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Judge Orders NYC Department of Education to Fix Broken System for Implementing Special Education Hearing Orders

07.19.2023 | Today, Judge Loretta A. Preska of the U.S. District Court for the Southern District of New York issued an order in the class action, L.V. v. New York City Department of Education, compelling the New York City Department of Education to change its systems for complying with special education administrative orders. 

Advocates for Children of New York (AFC) and pro bono co-counsel Milbank LLP filed the class action lawsuit in 2003, alleging that, after parents of children with disabilities received favorable orders in special education administrative hearings, the DOE was failing to implement the ordered remedies. The DOE settled the case in 2008, with the lawsuit ending if the DOE implemented most orders within 35 days. The DOE, however, failed to comply for more than a decade, and students continued to wait for ordered relief. 

"Families file hearings only as a last resort, after their child has already been denied the services or school placements they need to learn,” said Kim Sweet, Executive Director of Advocates for Children of New York. “To then wait months or years without ordered services or reimbursements adds insult to injury for students and their families, and in our experience can lead to further harm for the families.” 

At AFC and Milbank’s request, a Special Master was appointed in 2021 to investigate the DOE’s delays in implementation of hearing orders. In March 2022, the Special Master, David Irwin from Thru Consulting, issued his findings on the failures within the DOE’s hearing order implementation systems; the following year, the Special Master issued recommendations on DOE actions necessary for timely implementation of hearing orders.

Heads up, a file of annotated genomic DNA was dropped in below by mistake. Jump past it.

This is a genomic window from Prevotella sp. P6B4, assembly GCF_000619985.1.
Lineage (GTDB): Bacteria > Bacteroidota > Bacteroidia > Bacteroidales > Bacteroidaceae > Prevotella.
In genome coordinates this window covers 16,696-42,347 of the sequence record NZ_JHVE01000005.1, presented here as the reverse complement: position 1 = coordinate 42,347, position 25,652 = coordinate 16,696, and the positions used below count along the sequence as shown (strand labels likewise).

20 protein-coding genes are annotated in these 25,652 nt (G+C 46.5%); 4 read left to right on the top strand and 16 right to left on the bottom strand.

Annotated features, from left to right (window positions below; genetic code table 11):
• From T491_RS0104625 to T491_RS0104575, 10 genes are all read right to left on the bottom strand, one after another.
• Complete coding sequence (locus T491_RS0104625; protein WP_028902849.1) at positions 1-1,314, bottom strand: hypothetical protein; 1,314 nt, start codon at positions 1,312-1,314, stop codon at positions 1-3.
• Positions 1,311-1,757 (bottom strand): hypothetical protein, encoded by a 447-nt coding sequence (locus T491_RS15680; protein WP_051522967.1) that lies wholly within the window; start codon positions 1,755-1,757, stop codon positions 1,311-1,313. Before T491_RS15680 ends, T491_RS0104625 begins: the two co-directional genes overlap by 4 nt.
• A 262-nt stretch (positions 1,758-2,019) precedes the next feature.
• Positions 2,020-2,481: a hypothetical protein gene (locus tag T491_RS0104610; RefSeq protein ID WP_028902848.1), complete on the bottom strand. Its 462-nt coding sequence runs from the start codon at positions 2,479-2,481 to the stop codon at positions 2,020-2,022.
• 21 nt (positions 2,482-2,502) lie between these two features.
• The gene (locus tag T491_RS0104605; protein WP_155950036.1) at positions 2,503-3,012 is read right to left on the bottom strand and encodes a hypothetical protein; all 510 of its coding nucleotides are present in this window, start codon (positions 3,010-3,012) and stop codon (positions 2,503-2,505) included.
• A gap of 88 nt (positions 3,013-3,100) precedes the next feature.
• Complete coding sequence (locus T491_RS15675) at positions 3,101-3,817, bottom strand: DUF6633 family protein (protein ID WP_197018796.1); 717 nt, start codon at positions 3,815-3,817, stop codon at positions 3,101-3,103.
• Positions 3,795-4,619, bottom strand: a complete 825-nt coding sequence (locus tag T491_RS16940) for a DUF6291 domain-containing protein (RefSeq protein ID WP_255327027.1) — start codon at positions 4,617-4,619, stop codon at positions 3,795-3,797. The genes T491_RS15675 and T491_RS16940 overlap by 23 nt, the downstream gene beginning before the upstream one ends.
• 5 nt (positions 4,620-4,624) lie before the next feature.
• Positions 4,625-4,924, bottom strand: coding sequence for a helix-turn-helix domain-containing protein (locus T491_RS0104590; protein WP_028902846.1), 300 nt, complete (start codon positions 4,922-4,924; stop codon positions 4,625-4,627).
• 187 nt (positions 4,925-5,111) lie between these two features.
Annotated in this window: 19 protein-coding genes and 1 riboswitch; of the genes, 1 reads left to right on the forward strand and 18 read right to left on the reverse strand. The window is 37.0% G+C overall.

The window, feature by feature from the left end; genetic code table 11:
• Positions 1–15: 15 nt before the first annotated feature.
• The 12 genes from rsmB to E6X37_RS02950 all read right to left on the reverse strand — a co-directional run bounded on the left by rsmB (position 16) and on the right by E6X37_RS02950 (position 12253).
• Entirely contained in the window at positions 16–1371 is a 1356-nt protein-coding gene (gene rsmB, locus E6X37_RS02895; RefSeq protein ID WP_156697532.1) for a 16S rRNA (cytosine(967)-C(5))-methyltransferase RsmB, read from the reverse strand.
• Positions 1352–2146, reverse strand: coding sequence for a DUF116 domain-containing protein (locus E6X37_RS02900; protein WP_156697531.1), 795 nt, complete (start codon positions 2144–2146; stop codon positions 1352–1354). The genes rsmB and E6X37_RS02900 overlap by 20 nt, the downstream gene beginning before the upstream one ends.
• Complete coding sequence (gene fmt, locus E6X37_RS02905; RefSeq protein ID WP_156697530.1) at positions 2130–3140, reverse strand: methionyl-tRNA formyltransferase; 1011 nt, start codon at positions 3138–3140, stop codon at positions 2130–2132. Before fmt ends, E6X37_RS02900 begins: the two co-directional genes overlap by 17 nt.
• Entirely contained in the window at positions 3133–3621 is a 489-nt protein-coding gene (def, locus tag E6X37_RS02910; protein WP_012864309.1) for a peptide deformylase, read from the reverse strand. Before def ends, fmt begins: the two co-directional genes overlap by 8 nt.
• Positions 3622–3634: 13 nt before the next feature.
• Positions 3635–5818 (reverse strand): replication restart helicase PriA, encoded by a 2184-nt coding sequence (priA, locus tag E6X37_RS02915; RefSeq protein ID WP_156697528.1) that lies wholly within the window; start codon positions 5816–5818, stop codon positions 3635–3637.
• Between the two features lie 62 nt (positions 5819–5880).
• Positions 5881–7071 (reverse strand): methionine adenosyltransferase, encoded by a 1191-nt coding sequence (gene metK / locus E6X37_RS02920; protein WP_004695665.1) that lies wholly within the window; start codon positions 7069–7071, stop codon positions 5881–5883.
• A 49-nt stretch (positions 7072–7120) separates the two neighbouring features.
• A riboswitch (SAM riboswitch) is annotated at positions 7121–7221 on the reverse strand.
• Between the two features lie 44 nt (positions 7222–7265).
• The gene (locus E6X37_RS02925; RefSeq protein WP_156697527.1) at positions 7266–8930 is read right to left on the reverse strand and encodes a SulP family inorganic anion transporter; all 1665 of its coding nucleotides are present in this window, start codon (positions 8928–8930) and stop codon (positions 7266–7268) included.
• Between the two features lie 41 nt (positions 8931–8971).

Today’s order by Judge Preska incorporates the changes to the DOE’s systems and internal structures that the Special Master recommended, and includes more than 41 required steps that the DOE must take with deadlines ranging from 2 months to a little over a year for the DOE to effect the changes.

Among other changes, the order requires the DOE to create a structure for parents to contact the DOE when their special education administrative hearing orders are not implemented, including a support hotline for order implementation; improve and build DOE technology systems for implementing hearing orders; and recruit and fund new staff to implement hearing orders.

“After enduring the lengthy and burdensome process of a hearing, families rightly expect their child will finally get the services they need—not months of stalling,” said Rebecca Shore, Director of Litigation at Advocates for Children of New York. “We are hopeful that Judge Preska’s order will mean students with disabilities finally receive the services that they need, at the time they are needed."

“AFC and Milbank have fought for decades to fix the Department of Education’s hearing order implementation system, and ultimately, secure vital services for all New York City students with disabilities,” said Jasper Perkins of Milbank LLP. “We cannot unwind decades of systemic failure, but we hope that the changes recommended by the special master’s report—and compelled by the court—will ensure no families endure the same neglect in the future.”

Read the press release as a PDF